Taft 2012 Review
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In case you’ve somehow failed to notice, 2012 is an election year—one of those years when news reports are bombarded with campaign updates and otherwise kind, reasonable people come close to blows while arguing the infallibility of their chosen political party. With the government at a standstill and the recession raging on, some might say that what our country needs is (yet another) change. In Jason Heller’s satirical political novel, Taft 2012, that change comes in the form of a long-lost, widely-derided old president.

After a particularly ugly campaign, President William Howard Taft lost his bid for reelection to Woodrow Wilson in November of 1912. Months later, as he prepared to hand over the White House to his successor, he disappeared, never to be seen or heard from again—never, that is, until he comes out of his mysterious hibernation in the fall of 2011.

As he becomes acclimated to a strange new century, the 155-year-old former president begins stirring something in the American people: hope. Once a progressive Republican, Taft’s political policies make him popular with Republicans and Democrats alike. And it isn’t long before a new political party—the Taft Party—is calling for his presidential candidacy.

With help from his great-granddaughter, Rachel, Taft begins to rediscover the country he once served while trying to figure out his place in it.

Both political satire and imaginative adventure, Taft 2012 takes readers on a wild and crazy ride through present-day America—as seen through the eyes of a man who was born before the Civil War began. Readers will be amused by Taft’s reactions to modern conveniences and modern technology—from his new love of electronic golf and his introduction to Twitter to his unpleasant reactions to over-processed food products.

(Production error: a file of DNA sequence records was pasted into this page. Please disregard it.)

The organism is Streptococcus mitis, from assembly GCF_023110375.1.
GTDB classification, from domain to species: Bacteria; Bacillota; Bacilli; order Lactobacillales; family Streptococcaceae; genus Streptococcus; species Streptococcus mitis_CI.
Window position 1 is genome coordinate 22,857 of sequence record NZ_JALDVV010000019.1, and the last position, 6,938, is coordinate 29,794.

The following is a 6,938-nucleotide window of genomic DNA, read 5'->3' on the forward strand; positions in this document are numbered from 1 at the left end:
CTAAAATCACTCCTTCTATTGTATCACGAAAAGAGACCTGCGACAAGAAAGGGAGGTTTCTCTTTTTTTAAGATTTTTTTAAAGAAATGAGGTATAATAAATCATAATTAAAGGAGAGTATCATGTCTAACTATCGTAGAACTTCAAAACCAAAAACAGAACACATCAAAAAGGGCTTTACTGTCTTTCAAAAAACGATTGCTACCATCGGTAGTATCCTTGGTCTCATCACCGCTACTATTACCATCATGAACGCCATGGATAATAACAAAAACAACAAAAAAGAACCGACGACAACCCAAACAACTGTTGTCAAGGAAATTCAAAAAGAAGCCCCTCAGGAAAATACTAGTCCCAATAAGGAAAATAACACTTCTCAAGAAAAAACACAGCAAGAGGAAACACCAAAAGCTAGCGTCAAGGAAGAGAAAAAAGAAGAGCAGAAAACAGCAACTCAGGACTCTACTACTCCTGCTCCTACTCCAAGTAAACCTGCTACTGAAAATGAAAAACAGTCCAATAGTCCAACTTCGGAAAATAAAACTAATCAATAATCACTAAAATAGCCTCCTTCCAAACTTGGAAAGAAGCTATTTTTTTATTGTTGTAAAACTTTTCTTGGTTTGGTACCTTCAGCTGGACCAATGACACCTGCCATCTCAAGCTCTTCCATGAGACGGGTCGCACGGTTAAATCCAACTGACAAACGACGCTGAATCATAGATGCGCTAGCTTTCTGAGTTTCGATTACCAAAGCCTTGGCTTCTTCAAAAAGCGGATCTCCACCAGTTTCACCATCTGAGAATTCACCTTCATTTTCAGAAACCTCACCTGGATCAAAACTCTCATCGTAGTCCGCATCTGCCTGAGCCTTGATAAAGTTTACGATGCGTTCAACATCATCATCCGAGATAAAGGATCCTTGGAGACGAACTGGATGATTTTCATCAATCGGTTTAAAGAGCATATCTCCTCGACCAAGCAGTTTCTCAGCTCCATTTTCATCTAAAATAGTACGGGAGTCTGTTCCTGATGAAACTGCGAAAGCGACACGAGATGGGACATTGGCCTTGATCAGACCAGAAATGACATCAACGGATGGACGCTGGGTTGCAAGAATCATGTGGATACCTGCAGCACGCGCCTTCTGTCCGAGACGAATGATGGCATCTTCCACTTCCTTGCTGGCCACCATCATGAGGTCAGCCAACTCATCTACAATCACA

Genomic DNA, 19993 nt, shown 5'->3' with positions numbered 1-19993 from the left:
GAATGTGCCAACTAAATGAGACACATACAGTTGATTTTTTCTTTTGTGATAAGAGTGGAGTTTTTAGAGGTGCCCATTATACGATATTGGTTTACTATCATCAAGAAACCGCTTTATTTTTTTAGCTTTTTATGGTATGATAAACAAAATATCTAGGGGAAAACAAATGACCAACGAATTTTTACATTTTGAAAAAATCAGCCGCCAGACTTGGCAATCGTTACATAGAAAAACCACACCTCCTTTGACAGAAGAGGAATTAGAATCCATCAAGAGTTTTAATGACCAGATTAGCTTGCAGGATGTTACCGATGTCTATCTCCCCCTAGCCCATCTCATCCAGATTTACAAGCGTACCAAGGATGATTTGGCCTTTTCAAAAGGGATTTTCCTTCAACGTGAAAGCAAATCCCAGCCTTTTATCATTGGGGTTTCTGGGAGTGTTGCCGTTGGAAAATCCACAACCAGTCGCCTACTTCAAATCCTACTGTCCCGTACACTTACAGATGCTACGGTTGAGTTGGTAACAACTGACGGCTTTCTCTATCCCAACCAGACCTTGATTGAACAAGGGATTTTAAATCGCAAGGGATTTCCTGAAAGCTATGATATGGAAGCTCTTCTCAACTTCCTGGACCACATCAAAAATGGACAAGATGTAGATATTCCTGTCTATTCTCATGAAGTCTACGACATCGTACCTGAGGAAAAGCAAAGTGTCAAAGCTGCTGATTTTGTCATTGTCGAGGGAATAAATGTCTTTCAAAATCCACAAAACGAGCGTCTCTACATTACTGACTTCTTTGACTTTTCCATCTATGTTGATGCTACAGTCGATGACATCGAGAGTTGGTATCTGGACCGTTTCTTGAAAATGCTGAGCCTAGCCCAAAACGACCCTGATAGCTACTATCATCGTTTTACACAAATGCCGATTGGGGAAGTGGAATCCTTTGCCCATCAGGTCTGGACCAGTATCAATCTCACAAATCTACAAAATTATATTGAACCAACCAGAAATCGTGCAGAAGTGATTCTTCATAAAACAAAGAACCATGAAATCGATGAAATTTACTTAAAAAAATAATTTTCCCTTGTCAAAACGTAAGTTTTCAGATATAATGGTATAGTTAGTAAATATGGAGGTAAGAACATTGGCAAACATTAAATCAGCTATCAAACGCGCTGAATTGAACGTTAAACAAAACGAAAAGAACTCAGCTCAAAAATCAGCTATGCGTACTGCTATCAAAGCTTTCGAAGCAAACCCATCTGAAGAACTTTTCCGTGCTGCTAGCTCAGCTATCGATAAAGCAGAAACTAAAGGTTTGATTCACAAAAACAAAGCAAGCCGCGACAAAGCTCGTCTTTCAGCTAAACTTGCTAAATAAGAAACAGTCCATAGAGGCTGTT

While Taft 2012 is definitely an entertaining read, though, it’s also an eye-opening one—the kind of book that (if you let it) will make you stop and think about where our country’s been, where it’s going, and what needs to be fixed. It stirs up questions about the political process, the problems within our bipartisan system, the ideal candidate, and the corruption that seems to play into every politician’s career.

Still, through it all, Taft remains a likable character. You’ll enjoy following him and his ever-present Secret Service escort, Agent Kowalczyk, as they travel around the country, and you’re sure to learn a thing or two from his experiences.

Is Taft 2012 a biting political satire—one that’s sure to shake up our political system? Well, not really. But, in this election year, it makes for an entertaining and thought-provoking read—one that might have you looking in unexpected places for your new favorite candidate.

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